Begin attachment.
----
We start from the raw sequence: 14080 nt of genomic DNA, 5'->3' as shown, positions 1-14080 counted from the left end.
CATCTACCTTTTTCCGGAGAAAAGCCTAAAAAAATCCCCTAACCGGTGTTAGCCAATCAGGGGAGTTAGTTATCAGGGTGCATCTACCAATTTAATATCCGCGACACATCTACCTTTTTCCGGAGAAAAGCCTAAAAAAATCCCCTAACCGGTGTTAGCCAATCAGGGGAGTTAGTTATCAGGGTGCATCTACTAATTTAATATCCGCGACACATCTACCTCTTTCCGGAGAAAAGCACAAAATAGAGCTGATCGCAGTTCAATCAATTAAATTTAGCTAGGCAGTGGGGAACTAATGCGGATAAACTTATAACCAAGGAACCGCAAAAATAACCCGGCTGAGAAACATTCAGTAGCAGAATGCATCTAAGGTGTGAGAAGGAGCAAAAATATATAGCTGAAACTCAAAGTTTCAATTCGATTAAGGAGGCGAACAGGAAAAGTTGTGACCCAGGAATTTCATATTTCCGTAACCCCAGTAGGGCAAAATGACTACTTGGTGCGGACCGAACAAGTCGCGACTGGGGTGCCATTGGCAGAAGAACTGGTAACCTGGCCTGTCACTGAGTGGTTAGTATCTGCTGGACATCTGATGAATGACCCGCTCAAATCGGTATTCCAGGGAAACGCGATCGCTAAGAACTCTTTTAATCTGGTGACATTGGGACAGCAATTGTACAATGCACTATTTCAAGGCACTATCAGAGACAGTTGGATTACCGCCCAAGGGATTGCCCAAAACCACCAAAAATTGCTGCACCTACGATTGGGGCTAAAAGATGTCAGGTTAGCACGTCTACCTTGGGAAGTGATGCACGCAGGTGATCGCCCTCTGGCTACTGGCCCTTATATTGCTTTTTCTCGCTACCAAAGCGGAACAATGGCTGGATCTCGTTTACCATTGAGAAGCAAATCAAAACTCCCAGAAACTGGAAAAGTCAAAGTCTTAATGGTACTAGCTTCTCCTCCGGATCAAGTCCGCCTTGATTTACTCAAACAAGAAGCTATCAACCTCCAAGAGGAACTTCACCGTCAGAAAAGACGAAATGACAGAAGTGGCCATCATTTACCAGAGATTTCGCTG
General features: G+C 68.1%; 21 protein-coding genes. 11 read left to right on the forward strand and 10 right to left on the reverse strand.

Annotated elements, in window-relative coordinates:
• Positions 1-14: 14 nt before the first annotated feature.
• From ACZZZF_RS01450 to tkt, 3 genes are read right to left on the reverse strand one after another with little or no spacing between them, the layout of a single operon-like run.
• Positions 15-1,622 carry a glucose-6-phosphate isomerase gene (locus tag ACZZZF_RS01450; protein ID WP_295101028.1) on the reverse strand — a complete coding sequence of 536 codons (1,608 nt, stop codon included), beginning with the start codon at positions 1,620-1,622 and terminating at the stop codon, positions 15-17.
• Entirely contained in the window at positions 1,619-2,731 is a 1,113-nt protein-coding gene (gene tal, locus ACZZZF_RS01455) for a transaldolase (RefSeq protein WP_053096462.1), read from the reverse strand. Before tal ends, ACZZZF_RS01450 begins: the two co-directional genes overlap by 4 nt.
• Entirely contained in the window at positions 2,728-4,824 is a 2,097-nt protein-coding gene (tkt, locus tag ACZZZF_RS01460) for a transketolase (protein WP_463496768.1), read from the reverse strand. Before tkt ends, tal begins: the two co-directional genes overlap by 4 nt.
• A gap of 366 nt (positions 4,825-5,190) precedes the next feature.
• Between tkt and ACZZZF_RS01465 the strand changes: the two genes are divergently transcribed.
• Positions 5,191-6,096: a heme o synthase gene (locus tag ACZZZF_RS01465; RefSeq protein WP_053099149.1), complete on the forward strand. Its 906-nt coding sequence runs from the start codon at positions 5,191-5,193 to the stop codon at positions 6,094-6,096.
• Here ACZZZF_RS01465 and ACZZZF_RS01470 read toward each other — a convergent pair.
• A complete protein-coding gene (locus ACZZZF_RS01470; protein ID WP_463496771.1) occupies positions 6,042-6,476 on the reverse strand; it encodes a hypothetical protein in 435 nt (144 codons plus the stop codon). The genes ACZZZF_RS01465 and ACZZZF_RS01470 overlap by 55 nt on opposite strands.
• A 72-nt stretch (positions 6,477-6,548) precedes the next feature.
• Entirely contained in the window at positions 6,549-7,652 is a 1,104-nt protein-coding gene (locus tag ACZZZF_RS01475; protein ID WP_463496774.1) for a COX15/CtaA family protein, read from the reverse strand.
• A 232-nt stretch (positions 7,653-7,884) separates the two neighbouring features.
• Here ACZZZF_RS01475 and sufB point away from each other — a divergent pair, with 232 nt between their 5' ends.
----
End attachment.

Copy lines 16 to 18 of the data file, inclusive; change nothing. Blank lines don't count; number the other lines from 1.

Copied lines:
• Entirely contained in the window at positions 6,549-7,652 is a 1,104-nt protein-coding gene (locus tag ACZZZF_RS01475; protein ID WP_463496774.1) for a COX15/CtaA family protein, read from the reverse strand.
• A 232-nt stretch (positions 7,653-7,884) separates the two neighbouring features.
• Here ACZZZF_RS01475 and sufB point away from each other — a divergent pair, with 232 nt between their 5' ends.